Why Spreading the Jam?Because Culture is like Jam, the less you have, the more you spread...
- Some thoughts on the legal consequences of the Philippines leaving the Rome Statute
- ICJ Chagos Advisory Opinion: UK asked to end its administration of the islands but the colonizer still wins…
- Unsurprising and unsatisfactory: ICC Pre-Trial Chamber orders joinder of Yekatom and Ngaissona cases
- Immunities and the ICC: my two-cents on three points
- ICC PTC issues advisory opinion (yes, yes) on ICC jurisdiction over Rohingya deportation
- March 2019 (1)
- February 2019 (2)
- September 2018 (3)
- November 2017 (6)
- October 2017 (1)
- September 2017 (1)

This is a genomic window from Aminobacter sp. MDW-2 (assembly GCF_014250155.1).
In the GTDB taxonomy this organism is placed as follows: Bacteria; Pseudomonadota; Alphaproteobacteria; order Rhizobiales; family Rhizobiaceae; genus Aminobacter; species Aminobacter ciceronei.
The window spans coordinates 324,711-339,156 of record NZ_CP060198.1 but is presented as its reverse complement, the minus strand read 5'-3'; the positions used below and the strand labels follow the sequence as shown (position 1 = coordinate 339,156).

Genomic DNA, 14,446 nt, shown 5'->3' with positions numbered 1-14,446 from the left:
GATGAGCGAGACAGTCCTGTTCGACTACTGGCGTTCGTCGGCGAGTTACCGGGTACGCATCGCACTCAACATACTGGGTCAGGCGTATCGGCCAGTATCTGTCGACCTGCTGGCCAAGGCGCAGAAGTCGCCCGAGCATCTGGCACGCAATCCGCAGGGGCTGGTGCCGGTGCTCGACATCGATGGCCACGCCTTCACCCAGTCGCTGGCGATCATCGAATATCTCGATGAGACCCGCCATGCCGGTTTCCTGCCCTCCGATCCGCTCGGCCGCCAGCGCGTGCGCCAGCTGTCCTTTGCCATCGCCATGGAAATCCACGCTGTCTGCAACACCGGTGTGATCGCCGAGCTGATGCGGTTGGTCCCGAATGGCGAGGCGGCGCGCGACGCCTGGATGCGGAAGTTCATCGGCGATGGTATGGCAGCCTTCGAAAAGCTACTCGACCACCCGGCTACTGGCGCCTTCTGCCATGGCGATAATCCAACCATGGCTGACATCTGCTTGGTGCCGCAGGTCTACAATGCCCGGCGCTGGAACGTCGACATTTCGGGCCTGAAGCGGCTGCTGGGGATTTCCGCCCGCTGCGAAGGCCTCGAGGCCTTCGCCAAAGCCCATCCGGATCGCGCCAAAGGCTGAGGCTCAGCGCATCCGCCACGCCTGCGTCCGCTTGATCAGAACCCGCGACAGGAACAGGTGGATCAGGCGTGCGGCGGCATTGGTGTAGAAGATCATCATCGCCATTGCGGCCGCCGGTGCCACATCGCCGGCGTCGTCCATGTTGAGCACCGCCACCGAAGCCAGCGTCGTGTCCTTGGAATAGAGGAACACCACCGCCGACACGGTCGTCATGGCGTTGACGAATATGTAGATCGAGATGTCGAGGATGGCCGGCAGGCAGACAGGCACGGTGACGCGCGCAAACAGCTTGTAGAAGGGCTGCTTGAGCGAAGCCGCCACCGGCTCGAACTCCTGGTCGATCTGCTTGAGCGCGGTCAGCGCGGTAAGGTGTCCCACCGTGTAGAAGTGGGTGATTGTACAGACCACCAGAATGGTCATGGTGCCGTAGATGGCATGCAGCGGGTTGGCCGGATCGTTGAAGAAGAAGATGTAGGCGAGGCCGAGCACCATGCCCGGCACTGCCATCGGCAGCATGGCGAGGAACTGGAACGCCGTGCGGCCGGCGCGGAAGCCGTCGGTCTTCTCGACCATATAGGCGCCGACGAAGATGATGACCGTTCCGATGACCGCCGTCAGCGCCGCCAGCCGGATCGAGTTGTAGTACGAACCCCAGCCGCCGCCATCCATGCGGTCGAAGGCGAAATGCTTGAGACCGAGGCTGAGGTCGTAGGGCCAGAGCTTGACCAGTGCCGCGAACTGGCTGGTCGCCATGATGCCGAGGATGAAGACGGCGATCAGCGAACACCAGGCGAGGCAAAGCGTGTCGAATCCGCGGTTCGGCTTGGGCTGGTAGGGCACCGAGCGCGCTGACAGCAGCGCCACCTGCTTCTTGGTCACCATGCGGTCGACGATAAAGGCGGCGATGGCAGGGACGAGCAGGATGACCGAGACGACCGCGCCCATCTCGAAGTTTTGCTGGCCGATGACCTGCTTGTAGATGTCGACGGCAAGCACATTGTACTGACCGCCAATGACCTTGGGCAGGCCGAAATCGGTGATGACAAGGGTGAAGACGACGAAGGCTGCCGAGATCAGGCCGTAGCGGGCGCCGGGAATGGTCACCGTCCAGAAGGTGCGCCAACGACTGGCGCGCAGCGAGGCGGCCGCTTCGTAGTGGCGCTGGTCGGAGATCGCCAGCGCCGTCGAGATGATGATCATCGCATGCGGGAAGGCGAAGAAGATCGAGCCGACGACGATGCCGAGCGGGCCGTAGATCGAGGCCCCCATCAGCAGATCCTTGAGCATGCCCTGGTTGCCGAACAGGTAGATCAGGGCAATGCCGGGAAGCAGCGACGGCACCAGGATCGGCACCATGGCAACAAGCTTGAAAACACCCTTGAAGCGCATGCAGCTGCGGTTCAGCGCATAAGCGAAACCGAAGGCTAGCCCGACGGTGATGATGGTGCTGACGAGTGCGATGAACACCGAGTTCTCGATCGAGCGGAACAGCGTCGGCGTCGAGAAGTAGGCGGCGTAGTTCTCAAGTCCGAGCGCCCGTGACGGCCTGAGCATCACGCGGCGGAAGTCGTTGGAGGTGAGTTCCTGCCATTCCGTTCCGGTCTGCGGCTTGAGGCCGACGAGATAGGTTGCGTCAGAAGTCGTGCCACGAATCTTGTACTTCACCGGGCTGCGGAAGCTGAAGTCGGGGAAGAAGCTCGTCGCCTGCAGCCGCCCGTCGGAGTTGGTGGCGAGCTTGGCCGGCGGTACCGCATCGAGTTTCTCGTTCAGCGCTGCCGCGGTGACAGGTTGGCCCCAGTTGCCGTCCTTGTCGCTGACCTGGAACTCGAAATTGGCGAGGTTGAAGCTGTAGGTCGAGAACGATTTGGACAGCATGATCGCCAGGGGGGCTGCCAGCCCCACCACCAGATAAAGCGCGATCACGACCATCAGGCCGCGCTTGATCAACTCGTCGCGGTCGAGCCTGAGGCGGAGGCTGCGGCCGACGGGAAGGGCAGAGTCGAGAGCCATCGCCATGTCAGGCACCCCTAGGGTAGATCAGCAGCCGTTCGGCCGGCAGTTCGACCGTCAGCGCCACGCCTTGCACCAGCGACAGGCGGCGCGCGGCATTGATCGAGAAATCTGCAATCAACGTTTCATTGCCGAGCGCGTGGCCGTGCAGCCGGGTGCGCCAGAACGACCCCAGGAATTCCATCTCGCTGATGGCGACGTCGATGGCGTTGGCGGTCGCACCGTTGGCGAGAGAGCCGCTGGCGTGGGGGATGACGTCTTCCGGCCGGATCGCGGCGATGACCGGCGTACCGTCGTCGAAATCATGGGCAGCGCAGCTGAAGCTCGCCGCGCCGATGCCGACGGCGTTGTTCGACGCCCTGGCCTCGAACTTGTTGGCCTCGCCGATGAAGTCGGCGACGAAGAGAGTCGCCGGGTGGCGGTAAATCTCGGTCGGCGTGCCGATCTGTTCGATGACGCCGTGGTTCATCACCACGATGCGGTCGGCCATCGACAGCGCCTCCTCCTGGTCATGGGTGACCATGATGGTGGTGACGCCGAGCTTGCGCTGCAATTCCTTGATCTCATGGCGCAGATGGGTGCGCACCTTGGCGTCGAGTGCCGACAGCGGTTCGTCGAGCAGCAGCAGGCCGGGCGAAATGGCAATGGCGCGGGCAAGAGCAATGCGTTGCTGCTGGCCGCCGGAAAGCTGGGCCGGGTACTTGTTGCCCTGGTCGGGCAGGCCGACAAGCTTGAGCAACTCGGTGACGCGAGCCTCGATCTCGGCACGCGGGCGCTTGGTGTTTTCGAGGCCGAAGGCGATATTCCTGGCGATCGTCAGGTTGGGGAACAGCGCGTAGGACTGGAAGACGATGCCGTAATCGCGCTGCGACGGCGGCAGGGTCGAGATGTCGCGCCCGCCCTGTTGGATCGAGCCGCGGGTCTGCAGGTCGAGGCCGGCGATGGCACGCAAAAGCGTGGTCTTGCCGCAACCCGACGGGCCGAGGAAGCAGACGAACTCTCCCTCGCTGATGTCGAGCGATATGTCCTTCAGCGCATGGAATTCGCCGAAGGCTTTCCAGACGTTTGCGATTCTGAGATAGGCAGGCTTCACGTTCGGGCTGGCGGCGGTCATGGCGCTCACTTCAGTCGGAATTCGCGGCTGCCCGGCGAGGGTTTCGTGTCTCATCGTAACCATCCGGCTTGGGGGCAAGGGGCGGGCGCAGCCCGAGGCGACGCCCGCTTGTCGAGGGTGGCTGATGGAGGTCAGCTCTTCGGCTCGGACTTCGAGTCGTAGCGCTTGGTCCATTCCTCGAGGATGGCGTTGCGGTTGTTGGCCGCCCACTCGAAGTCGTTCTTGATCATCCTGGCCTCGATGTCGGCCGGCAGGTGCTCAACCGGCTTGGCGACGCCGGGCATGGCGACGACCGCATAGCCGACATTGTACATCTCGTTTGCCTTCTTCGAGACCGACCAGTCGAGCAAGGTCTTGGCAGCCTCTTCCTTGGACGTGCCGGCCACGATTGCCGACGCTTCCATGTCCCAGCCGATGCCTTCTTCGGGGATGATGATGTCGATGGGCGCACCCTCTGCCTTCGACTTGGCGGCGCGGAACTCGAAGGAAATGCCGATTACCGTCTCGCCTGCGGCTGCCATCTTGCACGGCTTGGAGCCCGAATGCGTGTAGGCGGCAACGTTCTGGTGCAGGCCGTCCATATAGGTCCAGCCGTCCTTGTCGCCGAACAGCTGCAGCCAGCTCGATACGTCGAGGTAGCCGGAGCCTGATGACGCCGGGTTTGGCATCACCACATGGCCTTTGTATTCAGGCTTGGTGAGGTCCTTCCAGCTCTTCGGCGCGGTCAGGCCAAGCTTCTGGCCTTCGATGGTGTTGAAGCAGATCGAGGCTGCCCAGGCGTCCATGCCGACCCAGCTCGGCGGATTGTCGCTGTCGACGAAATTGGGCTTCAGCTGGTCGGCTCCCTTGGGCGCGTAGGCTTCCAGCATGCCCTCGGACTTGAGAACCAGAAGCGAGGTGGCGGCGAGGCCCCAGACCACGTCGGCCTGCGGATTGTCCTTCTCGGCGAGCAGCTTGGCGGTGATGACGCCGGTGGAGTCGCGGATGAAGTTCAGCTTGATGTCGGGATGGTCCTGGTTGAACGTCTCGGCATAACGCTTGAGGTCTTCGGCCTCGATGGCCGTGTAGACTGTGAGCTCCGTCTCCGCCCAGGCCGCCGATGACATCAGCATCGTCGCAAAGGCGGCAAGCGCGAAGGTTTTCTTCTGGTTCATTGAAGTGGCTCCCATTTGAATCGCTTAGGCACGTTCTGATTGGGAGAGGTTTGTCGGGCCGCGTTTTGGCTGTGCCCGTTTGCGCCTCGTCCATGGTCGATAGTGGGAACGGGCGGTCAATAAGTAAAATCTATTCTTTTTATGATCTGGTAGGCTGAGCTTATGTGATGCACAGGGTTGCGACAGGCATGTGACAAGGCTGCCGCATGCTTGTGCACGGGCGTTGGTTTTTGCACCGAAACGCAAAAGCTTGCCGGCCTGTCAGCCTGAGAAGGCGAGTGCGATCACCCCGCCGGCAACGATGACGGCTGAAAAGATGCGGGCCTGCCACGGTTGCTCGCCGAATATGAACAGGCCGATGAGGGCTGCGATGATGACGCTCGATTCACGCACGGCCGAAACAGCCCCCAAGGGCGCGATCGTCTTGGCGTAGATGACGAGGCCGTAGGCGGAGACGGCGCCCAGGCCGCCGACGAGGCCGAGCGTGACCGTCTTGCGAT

- July 2017 (1)
- December 2016 (1)
- November 2016 (1)
- October 2016 (2)
- April 2016 (1)
- March 2016 (2)
- December 2015 (1)
- July 2015 (1)
- June 2015 (2)
- March 2015 (2)
- February 2015 (2)
- January 2015 (3)
- December 2014 (5)
- November 2014 (2)
- October 2014 (1)
- September 2014 (2)
- July 2014 (3)
- May 2014 (2)
- April 2014 (1)
- March 2014 (7)
- February 2014 (1)
- January 2014 (3)
- November 2013 (1)
- October 2013 (9)
- September 2013 (5)
- August 2013 (4)
- June 2013 (3)
- May 2013 (1)
- March 2013 (1)
- December 2012 (1)
- July 2012 (4)
- June 2012 (1)
- March 2012 (3)
- December 2011 (3)
- September 2011 (1)
- August 2011 (1)
- June 2011 (1)
- May 2011 (7)
- April 2011 (4)
- March 2011 (6)
- February 2011 (3)
- January 2011 (2)
- December 2010 (2)
- November 2010 (3)
- October 2010 (3)
- July 2010 (13)
- June 2010 (6)
- May 2010 (8)
- April 2010 (4)